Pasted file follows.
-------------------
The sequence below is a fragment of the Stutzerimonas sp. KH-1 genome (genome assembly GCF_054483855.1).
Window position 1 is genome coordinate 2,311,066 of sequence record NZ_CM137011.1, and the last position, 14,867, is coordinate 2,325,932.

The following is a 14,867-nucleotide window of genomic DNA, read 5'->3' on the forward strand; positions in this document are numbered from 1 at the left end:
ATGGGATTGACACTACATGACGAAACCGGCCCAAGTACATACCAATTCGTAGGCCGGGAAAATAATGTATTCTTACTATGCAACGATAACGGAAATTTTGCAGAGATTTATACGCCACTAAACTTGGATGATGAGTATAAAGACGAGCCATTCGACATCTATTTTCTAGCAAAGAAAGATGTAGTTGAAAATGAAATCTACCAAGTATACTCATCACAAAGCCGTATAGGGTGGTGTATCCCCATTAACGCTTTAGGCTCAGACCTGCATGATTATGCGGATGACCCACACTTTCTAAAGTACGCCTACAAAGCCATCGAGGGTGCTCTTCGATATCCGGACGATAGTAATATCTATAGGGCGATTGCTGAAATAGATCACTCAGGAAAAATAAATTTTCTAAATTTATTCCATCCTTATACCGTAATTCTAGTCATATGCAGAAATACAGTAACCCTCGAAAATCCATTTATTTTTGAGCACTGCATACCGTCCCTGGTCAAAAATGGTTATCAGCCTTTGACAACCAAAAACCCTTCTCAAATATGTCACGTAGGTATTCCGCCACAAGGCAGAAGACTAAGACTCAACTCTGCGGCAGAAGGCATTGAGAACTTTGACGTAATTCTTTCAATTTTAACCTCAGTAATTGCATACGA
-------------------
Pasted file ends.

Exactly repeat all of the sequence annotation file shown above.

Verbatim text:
The sequence below is a fragment of the Stutzerimonas sp. KH-1 genome (genome assembly GCF_054483855.1).
Window position 1 is genome coordinate 2,311,066 of sequence record NZ_CM137011.1, and the last position, 14,867, is coordinate 2,325,932.

The following is a 14,867-nucleotide window of genomic DNA, read 5'->3' on the forward strand; positions in this document are numbered from 1 at the left end:
ATGGGATTGACACTACATGACGAAACCGGCCCAAGTACATACCAATTCGTAGGCCGGGAAAATAATGTATTCTTACTATGCAACGATAACGGAAATTTTGCAGAGATTTATACGCCACTAAACTTGGATGATGAGTATAAAGACGAGCCATTCGACATCTATTTTCTAGCAAAGAAAGATGTAGTTGAAAATGAAATCTACCAAGTATACTCATCACAAAGCCGTATAGGGTGGTGTATCCCCATTAACGCTTTAGGCTCAGACCTGCATGATTATGCGGATGACCCACACTTTCTAAAGTACGCCTACAAAGCCATCGAGGGTGCTCTTCGATATCCGGACGATAGTAATATCTATAGGGCGATTGCTGAAATAGATCACTCAGGAAAAATAAATTTTCTAAATTTATTCCATCCTTATACCGTAATTCTAGTCATATGCAGAAATACAGTAACCCTCGAAAATCCATTTATTTTTGAGCACTGCATACCGTCCCTGGTCAAAAATGGTTATCAGCCTTTGACAACCAAAAACCCTTCTCAAATATGTCACGTAGGTATTCCGCCACAAGGCAGAAGACTAAGACTCAACTCTGCGGCAGAAGGCATTGAGAACTTTGACGTAATTCTTTCAATTTTAACCTCAGTAATTGCATACGA